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Bees in Crisis
Bees love catnip but did you know our bees are in trouble, a lot of trouble? There are many reports of entire colonies dying, known as Colony Collapse Disorder or CCD in the United States. It is not just isolated to the US, beekeepers in the UK have been losing up to 40% of their hives over the winter months. Not just some bees all bees including bumblebees and honey bees. What would we do without honey? More importantly bees are the best way of pollinating crops. Fewer bees mean fewer crops.
46 of the world’s 115 leading food crops use pollination services to increase edible yield.
There are many reasons which have been given for CCD; however, recent changes in legislation indicate there is fairly strong evidence which points to a group of chemical pesticides called neonicotinoids. First used in the 1990s in commercial farming it appears to coincide with huge numbers of colonies being wiped out. There is a lot of international pressure to have these chemicals banned and the EU has recently suspended the use of three types of neonicotinoid. However, there are still others that have not yet been sanctioned.
The amount of clothianidin on a single maize seed treated at the dose of 0.5mg per kernel contains enough active ingredient to kill over 80,000 honey bees.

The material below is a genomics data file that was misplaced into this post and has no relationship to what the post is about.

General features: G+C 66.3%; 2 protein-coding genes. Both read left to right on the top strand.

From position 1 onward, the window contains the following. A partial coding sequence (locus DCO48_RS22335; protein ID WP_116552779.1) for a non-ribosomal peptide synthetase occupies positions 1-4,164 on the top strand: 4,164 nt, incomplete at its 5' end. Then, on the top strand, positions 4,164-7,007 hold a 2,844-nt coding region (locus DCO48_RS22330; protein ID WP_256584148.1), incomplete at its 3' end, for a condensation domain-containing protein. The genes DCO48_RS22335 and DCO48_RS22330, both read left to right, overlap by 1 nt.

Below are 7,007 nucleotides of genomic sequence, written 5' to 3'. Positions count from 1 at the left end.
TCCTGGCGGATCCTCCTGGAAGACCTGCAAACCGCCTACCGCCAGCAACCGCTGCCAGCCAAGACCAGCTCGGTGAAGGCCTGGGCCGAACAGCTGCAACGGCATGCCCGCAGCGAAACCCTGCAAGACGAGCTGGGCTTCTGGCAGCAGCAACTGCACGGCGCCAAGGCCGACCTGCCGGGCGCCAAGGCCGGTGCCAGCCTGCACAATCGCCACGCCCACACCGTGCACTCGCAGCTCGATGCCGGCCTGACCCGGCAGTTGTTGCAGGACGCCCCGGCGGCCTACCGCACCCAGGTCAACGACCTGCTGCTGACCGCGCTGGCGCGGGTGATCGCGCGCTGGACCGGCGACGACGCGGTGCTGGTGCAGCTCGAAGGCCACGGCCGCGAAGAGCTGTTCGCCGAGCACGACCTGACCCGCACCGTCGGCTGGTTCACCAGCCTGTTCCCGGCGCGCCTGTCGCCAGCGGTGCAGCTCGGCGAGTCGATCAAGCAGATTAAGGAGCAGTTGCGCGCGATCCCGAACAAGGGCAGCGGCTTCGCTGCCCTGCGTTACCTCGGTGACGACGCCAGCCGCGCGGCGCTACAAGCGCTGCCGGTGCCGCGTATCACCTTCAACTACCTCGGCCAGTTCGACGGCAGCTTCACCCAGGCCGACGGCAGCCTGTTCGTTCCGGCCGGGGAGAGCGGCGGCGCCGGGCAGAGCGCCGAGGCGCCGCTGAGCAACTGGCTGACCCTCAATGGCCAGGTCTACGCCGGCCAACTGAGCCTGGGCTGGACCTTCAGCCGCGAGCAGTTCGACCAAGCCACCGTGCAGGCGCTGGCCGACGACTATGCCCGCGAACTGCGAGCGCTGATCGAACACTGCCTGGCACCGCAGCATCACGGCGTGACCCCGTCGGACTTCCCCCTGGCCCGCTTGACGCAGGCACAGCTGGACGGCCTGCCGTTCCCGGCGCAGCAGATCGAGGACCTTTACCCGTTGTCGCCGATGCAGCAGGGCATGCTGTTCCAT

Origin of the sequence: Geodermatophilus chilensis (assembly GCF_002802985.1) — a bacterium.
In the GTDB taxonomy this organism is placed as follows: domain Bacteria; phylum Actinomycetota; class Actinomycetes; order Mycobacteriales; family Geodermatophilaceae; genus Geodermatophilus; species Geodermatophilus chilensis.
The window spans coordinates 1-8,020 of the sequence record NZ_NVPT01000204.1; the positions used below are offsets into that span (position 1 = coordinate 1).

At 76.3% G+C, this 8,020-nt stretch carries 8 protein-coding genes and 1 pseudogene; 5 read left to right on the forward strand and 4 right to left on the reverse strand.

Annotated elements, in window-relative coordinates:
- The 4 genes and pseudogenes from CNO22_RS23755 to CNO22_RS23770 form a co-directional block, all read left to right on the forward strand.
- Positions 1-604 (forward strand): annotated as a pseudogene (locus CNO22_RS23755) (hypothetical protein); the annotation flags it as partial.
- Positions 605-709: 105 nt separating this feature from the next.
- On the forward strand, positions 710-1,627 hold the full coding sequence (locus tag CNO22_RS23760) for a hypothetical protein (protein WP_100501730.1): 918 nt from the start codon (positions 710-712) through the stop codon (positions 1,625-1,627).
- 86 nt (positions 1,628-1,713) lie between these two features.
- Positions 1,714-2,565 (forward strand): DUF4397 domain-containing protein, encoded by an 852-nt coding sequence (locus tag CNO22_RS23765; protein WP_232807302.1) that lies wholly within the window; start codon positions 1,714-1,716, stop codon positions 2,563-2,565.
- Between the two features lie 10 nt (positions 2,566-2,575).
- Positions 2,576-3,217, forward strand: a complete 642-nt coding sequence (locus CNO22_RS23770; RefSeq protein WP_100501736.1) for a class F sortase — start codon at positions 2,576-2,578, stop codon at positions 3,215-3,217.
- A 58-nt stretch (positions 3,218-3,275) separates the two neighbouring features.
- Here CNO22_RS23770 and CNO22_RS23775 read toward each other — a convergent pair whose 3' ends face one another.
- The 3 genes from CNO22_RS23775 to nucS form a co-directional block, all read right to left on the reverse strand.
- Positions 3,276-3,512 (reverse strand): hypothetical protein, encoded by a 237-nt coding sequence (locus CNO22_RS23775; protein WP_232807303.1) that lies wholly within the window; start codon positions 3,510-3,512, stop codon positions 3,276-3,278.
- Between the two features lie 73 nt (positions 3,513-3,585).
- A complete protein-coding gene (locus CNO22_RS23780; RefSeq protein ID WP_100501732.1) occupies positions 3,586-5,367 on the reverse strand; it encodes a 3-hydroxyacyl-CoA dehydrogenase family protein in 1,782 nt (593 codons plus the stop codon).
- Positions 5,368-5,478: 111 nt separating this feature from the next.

Chrstian Krupke – Purdue University
Bees Love Catnip
Fortunately there are things you can do to help bees out. The first of which is to not use these types of pesticide in your garden or allotment. There is a natural repellent, which is more powerful than DEET, called nepetalactone which is found in catnip!
Catnips’ awesomeness doesn’t stop there. Although mosquitos and greenfly hate catnip, it is a firm favourite with bees. With lots of tiny flowers there is plenty of nectar and pollen for the bees to eat. Catnip is truly the hero of bees, that’s why bees love catnip!
Other ways you can help our bees out is to buy organic foods which have not been treated with pesticides, or you could even take up beekeeping!
More information about bees and the link with pesticides can be found in this pdf from Pesticide Action Network UK.
The Soil Association is also running a campaign called “Keep Britain Buzzing” which is well worth checking out.